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Connecticut to Come Face-to-Face with State’s Prospective MMJ Patients

Connecticut to Come Face-to-Face with State’s Prospective MMJ Patients

Posted by Marijuana Doctors on 04/23/2013 in Medical Marijuana Trends

After a public hearing that took place on Monday morning, the official who is placed in charge of getting Connecticut’s medical marijuana program operational will begin to see the faces and hear the stories of many patients who say the drug has restored a sense of comfort, peace and renewed well-being to their lives which have been wrecked by cancer and other chronic or debilitating conditions. This moment will provide those in the state with a better idea of the true medicinal benefits of medical marijuana, and they will be provided with a newfound sense of reassurance to know patients do truly benefit from this magical plant.

One patient who you bet will be lined up waiting to let their case be heard is forty-two year old Tracey Gamer Shimer, who has already outlived her bleak brain-cancer prognosis. Tracey along with many other Connecticut residents will be lining up to testify their stories before Consumer Protection Commissioner William Rubenstein. Rubenstein is gathering feedback from patients like Tracey Gamer Shimer, as well as from potential growers and concerned neighbors, as he attempts to refine what is shaping up to be one of the most tightly regulated and strict medical marijuana programs that is now operating or forming in the seventeen legal states. The proposed rules for the state’s program are due to be handed into the legislature around July 1st in which it will then be reviewed by a panel.

The mere fact that Tracey Gamer Shimer is alive and able to tell her story, to me, is compelling enough to have a legitimate case made. However, she said that she wants to blast away any remaining stigma and fear attached to medical marijuana. She said, “I want the politicians to see my face, the face of a mother from West Hartford who is just grateful to be at the dinner table in the evening instead of in bed, of someone who is so thankful to be part of her children’s lives, of someone who lost an advertising career but gained a life mission.” When Tracey was thirty-six, doctors found a malignant tumor in her brain. Doctors said her life expectancy was about five years at maximum length. Here we are, six and a half years later, the former broadcaster and advertising sales executive is running the Connecticut Brain Cancer Alliance.

However, the road to get to where she is today was a long and perilous one. Tracey’s husband left her when she was diagnosed with the brain cancer, and her parents had to step in and care for her children as she tried one medical prescription after another to control her paralyzing headaches and other debilitating symptoms. Medication after medication, nothing helped Tracey and it was looking grim until her doctor provided her with a miracle. Tracey said her doctor looked at her and said, “I shouldn’t be telling you this but…smoke this.” For Tracey, the relief was near-immediate. Tracey got her pot “the way patients have done it for years: through people who want to help people who are sick. There was embarrassment, there was a stigma, but it gave me back a lot of the life I’d had before.”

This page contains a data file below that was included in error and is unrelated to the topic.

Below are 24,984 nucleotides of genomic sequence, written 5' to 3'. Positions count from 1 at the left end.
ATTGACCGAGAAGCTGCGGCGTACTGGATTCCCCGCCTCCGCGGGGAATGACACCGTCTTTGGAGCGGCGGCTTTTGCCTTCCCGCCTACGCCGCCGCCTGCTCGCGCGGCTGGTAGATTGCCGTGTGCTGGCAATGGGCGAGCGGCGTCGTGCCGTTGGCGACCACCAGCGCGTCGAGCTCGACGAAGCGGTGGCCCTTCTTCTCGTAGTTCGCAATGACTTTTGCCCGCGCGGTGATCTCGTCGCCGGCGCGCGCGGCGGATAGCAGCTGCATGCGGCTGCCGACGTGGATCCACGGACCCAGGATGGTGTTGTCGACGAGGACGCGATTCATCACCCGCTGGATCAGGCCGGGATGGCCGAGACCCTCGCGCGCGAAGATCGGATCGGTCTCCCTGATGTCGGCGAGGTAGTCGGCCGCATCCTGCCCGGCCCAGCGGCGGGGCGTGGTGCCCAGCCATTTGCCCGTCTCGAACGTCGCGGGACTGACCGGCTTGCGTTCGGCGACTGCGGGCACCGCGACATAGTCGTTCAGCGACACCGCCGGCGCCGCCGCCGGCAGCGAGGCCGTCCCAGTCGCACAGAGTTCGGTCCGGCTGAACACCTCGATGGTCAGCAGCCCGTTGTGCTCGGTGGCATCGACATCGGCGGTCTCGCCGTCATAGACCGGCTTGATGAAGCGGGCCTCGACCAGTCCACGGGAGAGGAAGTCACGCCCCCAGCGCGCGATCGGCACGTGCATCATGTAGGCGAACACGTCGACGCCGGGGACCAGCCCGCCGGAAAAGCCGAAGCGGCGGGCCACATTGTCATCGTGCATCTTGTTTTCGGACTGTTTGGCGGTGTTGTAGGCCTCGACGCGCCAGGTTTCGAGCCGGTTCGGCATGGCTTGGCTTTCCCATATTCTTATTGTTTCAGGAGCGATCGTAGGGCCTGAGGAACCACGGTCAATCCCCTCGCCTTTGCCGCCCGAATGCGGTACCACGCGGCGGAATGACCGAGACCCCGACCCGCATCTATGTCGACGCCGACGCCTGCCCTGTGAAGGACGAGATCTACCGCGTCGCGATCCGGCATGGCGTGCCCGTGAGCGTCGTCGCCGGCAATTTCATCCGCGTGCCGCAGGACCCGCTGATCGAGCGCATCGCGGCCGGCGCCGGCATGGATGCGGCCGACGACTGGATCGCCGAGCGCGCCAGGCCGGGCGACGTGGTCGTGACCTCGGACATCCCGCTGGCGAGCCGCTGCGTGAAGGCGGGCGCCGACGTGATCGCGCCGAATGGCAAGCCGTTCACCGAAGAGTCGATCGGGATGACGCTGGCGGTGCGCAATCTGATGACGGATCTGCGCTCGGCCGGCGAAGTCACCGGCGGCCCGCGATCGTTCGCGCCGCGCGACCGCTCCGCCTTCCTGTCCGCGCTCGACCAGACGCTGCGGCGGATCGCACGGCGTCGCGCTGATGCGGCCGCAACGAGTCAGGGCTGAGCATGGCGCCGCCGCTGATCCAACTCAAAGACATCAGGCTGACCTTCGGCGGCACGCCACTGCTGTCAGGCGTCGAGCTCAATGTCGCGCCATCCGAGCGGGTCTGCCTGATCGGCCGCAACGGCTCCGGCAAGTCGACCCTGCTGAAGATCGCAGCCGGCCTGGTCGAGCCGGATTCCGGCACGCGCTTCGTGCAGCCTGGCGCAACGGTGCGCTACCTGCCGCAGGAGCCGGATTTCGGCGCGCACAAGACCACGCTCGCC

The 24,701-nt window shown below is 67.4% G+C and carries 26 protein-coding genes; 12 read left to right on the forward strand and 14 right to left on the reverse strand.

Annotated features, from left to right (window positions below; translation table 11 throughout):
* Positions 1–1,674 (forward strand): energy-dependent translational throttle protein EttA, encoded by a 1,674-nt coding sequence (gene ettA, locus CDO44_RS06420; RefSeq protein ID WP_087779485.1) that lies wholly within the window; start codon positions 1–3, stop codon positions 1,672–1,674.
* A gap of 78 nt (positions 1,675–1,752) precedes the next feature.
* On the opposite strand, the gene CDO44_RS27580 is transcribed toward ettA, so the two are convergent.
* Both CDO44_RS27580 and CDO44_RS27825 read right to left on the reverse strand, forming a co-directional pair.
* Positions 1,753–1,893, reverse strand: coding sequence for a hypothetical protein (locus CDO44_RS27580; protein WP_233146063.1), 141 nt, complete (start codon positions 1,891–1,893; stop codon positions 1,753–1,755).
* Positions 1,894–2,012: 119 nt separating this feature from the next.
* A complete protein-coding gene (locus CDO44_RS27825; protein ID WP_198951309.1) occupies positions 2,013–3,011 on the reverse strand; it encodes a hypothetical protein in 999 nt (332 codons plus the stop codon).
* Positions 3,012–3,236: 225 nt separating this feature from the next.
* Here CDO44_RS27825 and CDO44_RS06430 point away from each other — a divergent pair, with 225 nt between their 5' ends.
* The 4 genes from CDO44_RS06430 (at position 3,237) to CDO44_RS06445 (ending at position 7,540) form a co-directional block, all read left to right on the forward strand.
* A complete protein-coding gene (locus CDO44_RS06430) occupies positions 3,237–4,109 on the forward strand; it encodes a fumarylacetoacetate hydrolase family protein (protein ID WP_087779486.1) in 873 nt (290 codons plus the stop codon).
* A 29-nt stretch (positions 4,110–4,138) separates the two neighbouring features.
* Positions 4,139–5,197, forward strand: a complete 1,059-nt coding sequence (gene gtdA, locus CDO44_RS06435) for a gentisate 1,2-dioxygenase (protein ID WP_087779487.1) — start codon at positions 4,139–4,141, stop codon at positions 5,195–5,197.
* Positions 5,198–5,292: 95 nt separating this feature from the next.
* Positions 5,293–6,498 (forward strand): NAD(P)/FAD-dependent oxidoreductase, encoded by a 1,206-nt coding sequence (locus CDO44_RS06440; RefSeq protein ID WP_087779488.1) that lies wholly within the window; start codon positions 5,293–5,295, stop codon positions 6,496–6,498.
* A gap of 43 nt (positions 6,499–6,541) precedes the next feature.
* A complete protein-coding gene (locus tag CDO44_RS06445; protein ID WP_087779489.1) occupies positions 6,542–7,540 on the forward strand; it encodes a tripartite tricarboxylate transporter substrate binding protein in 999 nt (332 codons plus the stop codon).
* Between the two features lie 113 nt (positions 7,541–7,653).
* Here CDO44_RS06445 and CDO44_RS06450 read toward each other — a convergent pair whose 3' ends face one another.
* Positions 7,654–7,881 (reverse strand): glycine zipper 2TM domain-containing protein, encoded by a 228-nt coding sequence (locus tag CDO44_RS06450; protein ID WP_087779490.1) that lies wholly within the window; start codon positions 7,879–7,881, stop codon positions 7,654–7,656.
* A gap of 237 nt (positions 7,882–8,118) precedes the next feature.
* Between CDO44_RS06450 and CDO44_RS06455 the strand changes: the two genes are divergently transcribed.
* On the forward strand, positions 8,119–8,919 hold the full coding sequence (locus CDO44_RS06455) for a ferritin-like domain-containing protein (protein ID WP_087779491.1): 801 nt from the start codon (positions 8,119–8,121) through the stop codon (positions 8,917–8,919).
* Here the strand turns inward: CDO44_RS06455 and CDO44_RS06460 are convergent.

For now, Tracey lives her life in ninety-day increments and every three months she goes for an MRI to see if her tumor has grown or not. Today, twenty-five percent of the tumor remains. Just last Saturday, Tracey got married to Greg Shimer, an old friend who came back into her life when she needed it most, bearing a white rose and a vow of commitment until death do us part once she was diagnosed.

She recently also joined the board of Vintage Foods Ltd., a company that is expected to put in a bid to be one of the handful of medical marijuana producers. The venture to become one of the producers of the drug will likely require an initial investment of somewhere around two million dollars. Tracey draws absolutely no salary from Vintage Foods, and she serves on the board strictly to be the voice of the medical marijuana patient.

Consumer Protection Commissioner William Rubenstein has said that he and his staff have not gauged the potential market for medical marijuana in Connecticut; however they should assume it will be mildly overwhelming. He said about 450 patients have been certified by their doctors to receive medical marijuana and about 300 of them have registered with the state Department of Consumer Protection.

Currently, patients with one of the eleven debilitating diseases can qualify to become a medical marijuana patient. If the state eventually makes more conditions eligible, the potential patient population would grow accordingly. Cultivation and possession of marijuana are still illegal under federal law; however it is believe that Connecticut’s program can co-exist with the federal government by means of how their statute was written. Rubenstein said, “The Feds have told us they have no interest in enforcing the law against patients who use marijuana strictly for medicinal purposes, nor are they interested in wasting resources pursuing growers or dispensers operating under a well-regulated state system, where there is no evidence of diversion.” Rubenstein has already been contacted by several companies who are interested in growing or dispensing medical marijuana.

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